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Dear Editor: Hope for change; how we can avoid Demming’s five reasons to fear for T&T’s future

“Inequality begets further inequality as the elites furiously kick down the ladder by which they ascended, only lowering it to bring up their friends, families and allies. This happens everywhere but we may be more keenly aware here because of the political rivalry and our multi-ethnic makeup…

“Jared Diamond, in speaking about societal collapse, noted that it is caused by the conflict of interest between the short-term interests of the decision-making elites and the long-term interests of the whole society. He claims this is especially prone to occur when the elites can insulate themselves from the consequences of their actions. Again, not unique to Trinidad and Tobago.

“The core question remains: how do we create transformational change?”

In the following Letter to the Editor, columnist Noble Phillip responds to Keita Demming’s column “Five reasons the worst is to come in T&T” and offers reason for optimism:

Photo: Trinbago Knight Riders fans get behind the Trinidad and Tobago cricket franchise during CPL action against Jamaica Tallawahs at the Queen’s Park Oval on 10 August 2018.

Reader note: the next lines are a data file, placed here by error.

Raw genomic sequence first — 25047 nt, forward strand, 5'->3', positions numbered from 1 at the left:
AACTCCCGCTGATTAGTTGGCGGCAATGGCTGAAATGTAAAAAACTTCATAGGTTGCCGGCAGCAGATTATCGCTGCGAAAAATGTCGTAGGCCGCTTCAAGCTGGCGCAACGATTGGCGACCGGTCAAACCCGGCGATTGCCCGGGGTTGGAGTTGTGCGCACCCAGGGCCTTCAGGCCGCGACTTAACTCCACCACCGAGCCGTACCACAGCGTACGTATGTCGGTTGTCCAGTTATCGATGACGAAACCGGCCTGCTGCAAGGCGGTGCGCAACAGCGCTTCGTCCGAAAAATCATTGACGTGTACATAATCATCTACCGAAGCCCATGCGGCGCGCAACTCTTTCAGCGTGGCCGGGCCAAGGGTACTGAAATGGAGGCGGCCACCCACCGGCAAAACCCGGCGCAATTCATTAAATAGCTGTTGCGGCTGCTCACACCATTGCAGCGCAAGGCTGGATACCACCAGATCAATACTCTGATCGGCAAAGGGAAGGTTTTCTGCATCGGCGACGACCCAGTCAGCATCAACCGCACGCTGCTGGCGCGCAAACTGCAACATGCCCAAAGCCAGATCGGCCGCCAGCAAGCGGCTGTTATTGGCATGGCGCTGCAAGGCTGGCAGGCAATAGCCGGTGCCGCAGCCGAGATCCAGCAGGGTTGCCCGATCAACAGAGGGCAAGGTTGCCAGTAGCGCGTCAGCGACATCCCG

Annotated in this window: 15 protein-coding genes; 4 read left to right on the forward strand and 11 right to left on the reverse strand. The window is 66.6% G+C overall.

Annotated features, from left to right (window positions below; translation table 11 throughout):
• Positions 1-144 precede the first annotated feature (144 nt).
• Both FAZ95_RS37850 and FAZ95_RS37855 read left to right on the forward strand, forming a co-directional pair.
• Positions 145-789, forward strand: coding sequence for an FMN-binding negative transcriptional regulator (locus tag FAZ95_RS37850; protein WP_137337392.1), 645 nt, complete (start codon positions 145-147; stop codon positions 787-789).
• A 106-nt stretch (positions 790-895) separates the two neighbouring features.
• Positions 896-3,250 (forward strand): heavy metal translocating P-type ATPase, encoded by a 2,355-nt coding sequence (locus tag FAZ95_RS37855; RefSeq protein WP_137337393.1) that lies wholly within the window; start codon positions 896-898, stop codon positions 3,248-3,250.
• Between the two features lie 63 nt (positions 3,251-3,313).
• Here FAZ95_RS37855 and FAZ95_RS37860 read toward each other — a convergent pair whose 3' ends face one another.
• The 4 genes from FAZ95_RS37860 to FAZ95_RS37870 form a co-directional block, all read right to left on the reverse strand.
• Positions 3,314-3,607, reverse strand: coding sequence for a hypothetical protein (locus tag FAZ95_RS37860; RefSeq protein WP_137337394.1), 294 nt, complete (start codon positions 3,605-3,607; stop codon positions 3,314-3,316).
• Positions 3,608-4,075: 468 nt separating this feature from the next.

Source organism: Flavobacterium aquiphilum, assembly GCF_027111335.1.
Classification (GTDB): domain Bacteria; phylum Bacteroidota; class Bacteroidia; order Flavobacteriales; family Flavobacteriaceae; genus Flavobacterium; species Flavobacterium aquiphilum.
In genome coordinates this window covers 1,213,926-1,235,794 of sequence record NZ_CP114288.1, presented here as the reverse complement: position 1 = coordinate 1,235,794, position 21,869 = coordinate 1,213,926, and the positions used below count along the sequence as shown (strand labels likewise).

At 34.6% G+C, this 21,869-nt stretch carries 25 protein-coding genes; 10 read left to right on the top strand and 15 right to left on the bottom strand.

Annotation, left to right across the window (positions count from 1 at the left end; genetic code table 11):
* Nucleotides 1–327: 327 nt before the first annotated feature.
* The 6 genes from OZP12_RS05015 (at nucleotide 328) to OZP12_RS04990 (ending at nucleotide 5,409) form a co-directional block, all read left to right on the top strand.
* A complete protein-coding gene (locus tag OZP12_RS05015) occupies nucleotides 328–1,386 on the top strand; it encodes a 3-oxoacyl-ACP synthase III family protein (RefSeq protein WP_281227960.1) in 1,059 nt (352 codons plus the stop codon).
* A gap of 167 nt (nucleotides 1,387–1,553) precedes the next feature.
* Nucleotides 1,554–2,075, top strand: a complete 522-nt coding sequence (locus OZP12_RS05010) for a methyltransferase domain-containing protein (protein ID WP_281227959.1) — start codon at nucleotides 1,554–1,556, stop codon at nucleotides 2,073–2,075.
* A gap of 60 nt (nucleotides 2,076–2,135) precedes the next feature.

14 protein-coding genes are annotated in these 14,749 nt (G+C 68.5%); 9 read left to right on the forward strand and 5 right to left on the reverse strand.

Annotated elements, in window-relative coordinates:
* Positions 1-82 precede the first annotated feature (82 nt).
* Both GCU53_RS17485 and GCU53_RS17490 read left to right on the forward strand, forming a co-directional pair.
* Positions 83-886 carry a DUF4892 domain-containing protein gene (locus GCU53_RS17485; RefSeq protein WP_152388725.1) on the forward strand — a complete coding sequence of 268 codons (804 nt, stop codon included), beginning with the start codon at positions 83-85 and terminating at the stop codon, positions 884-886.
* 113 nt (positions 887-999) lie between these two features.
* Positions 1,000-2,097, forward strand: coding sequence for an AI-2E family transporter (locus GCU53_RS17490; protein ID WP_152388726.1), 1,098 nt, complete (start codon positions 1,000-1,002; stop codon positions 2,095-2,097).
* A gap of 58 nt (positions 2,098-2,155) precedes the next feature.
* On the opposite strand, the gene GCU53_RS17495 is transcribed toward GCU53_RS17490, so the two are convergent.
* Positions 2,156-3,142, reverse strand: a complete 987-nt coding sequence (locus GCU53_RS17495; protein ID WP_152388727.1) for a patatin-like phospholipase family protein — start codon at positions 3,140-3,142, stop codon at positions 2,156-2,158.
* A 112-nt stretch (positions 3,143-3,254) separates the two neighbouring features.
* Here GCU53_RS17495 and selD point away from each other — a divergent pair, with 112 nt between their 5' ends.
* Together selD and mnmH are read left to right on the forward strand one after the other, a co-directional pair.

(Copyright Allan V Crane/CA-Images)

“How can we be hopeful about change?”

“Start by doing what is necessary; then do what is possible; and suddenly you are doing the impossible.”

These words of Francis of Assisi came to mind while reading Keita Demming’s provocative column “Five reasons the worst is to come in T&T”.

While I agree with the gist of this assessment of our country, I differ about the possible outcome, and by joining this conversation I hope that he and others will see the possibilities and help us make here a better place.

That the system protects itself is not unique to Trinidad and Tobago. It is a feature of bureaucracy, not a bug. The elites, from time immemorial, fight to keep their hands on the wheel to the exclusion of all others. Breaking rules is not for the faint-hearted and seldom for the old. Those who never dare will always focus on failure. Ignore them.

The elites all over the world seek to game the governing institutions. Who would have thought that someone would “pull rank” using the title of “Minister” effortlessly in resolving a routine police exchange? But it has happened in two successive administrations.

Photo: Public Utilities Minister Robert Le Hunte.

With an increasing proportion of our elites being educated in what are now more exclusive schools and living in gated communities, there comes an increased social distance between their lives and those upon whom their decisions will impact.

This detached, increasingly self-serving social elite makes for a less cohesive and connected society. The “blue light” syndrome, as described by Kamla Persad-Bissessar is real but it is not unique to us.